This is the subhead for the blog post

Just a few weeks ago, I wrote a post about Google’s very smart decision to provide more transparency into their listings. In that post, I wrote

Google has led the charge toward PPC transparency. They make it easy to bundle Google Analytics with your paid search campaign, they offer conversion tracking, negative keywords, site exclusion, and most recently “search query” and “placement” results (so you can block bad AdSense publishers and bad broad-match keyword extensions).This is not Google’s attempt at advertiser altruism – it’s a smart, calculated business move. If you have the best traffic, you should flaunt it. And that’s what Google is doing.

Normally, when Google does something it’s competitors make a point of following, albeit usually in a disjointed and blundering fashion. For example, when Google announced Gmail was free with unlimited storage, Yahoo quickly reversed course and offered free storage for Yahoo Mail (I believe at the time they were gradually increasing the pricing for Yahoo Mail’s “premium service”). Similarly, when Google launched AJAX maps, it wasn’t long until AJAX became the programming language of choice among all other map companies.

With respect to transparency, however, Google’s role as Pied Piper has had mixed results. On the one hand, Google’s search competitors have done a very good job of matching Google step-for-step.

For Yahoo (f/k/a Overture) this has resulted in a major push toward getting people to download Yahoo Conversion Tracking and Yahoo Analytics. MSN AdCenter has also started to provide some very cool transparency tools. I am particularly impressed with some of the stuff they have in their AdLab, which for whatever reason, reminds me of the Bat Cave. Check out MSN’s “commercial intent” query in their lab, it is pretty cool.

What’s amazed me, however, is how little the Comparison Shopping Engines (CSEs) have embraced this race toward transparency. I recently had two encounters with major CSEs that
drill this point home.

In both cases, my accounts suddenly got reams of traffic. And not just any traffic – bad, non-converting traffic. For example, this weekend, one of my accounts – which had been averaging almost exactly 100 clicks per day and making a profit – suddenly got 5000 clicks in one day, with a conversion rate of about .25%. Needless to say, this cost me a lot of money. A few months ago, on another large CSE, the same thing happened – thousands of clicks, out of nowhere, with no conversions.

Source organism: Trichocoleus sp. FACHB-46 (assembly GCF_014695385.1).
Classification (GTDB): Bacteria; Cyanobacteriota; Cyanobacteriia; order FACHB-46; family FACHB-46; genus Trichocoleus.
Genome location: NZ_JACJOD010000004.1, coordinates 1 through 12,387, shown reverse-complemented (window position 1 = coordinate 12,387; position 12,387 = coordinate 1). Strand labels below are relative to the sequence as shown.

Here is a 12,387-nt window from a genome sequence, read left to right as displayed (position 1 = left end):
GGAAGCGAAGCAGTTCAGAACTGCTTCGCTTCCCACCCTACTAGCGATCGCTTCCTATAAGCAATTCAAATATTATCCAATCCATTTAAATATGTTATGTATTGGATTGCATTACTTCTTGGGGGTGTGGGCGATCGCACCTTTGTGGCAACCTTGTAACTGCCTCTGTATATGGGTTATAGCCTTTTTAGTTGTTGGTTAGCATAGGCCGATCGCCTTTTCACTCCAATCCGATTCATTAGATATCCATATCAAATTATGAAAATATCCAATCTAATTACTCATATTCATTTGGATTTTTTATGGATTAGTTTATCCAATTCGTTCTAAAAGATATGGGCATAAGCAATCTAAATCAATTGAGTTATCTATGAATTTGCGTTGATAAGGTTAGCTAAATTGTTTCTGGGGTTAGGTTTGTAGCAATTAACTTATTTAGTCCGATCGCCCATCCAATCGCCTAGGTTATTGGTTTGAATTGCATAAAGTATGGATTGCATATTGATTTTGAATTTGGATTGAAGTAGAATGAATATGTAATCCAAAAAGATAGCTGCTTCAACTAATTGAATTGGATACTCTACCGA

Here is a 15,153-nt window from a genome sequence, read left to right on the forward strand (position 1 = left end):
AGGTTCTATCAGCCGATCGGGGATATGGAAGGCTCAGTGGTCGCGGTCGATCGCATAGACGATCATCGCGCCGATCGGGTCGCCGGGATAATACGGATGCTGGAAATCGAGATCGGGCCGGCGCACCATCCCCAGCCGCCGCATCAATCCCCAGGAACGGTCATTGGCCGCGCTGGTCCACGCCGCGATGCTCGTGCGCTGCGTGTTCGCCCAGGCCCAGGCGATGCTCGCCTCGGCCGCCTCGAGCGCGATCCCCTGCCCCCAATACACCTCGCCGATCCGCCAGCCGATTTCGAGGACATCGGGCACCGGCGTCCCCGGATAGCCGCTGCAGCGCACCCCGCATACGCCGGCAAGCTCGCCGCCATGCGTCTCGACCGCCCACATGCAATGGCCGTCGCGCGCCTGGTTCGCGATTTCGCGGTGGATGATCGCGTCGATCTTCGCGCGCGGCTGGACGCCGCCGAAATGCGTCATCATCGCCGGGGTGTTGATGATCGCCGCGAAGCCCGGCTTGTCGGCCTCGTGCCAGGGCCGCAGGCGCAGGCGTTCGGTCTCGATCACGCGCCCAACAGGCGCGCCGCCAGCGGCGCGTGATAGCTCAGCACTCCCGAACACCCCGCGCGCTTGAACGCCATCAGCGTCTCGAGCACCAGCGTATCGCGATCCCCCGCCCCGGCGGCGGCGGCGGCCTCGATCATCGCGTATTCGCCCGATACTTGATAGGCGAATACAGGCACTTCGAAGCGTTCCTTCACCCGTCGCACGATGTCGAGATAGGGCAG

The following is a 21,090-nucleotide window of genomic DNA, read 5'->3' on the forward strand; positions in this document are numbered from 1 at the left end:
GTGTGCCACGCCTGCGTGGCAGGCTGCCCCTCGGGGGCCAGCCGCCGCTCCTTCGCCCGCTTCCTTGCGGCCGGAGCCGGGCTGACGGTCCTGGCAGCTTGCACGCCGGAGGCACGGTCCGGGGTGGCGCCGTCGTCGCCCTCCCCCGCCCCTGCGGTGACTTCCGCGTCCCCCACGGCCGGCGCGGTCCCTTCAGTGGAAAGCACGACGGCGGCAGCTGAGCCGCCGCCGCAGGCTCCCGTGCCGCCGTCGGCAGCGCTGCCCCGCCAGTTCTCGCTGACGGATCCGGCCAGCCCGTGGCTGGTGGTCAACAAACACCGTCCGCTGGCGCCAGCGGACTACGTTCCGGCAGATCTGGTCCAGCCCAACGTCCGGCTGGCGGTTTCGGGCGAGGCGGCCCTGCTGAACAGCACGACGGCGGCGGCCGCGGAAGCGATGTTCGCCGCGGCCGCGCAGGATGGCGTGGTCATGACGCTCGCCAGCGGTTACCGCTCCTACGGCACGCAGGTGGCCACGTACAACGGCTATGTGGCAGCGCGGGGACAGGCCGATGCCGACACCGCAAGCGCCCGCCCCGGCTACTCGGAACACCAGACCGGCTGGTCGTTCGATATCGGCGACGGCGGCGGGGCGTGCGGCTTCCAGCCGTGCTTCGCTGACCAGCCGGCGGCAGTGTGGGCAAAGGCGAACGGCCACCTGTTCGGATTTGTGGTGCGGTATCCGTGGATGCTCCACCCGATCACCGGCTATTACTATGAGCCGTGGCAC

Bear in mind, this has happened to me on all the search engines as well. In each case, I document the issue, send it off to my rep and usually end up getting some or all of my money back.

In the case of the CSEs, however, the response has been exactly the opposite. After my sudden bad traffic spike a few months ago, my rep at the CSE told me that I was “paying for clicks and not conversions.” The only remedy I had was to set a monthly maximum budget and hope for the best. “Bid for overall profitability, don’t worry about losses from one day to another” was the other advice I was given.

And today when I talked to my rep at the other CSE, I was told that one of their partners had run a promotion for a product on the partner’s home page. Moreover, because the CSE did not negotiate any sort of “bad click credit” with the partner, it would therefore be impossible for me to negotiate a bad click credit with the CSE. In other words, they were passing the losses on to me. In one day, any profit I had for the month was wiped out. Doesn’t really make me excited about continuing my campaign with them.

Even more amazingly, the majority of CSEs don’t allow you to place product-level bids, none that I know of have reporting APIs, most don’t have daily budget caps, and some don’t even have UIs that allow you to pause campaigns.

Compared to the search engines, the CSEs are truly in the dark ages! I can only conclude that a healthy percent of CSE revenue comes from advertisers who aren’t tech-savvy enough to track actual profit from their CSE investment – good ole’ “dumb money.”

This sort of strategy, if true, is basically a house of cards waiting to collapse. Over time, as Web analytics becomes cheaper, better, and easier to install, more and more “dumb” advertisers will gain the insight necessary to shut down their bad campaigns on the CSEs.

Meanwhile, Google Base listings are showing up within Google results and Checkout is being pushed heavily at GooglePlex. Attention CSEs: if you think you can continue to pull the wool over dumb advertisers, the judgment day is coming. Once Google starts to provide your customers with the true ROI of their investment across all CSEs, you’ll have a lot of angry ex-customers. Or perhaps to put it another way, Google will have a lot of your ex-customers as new customers.

Dumb advertisers will eventually learn to be smart. Dumb CSEs can fix their business models today and salvage their relationships with their advertisers, or they continue to rake in some extra bucks today at the expense of tomorrow.

Back when I was a dumb kid, I seem to remember a tale about a grasshopper who lived for today and an ant that prepared for tomorrow. When winter came, the grasshopper had no food and died.

Dumb kids know not to be the grasshopper. Maybe it’s time some comparison shopping engines brush up on their Aesop’s Fables.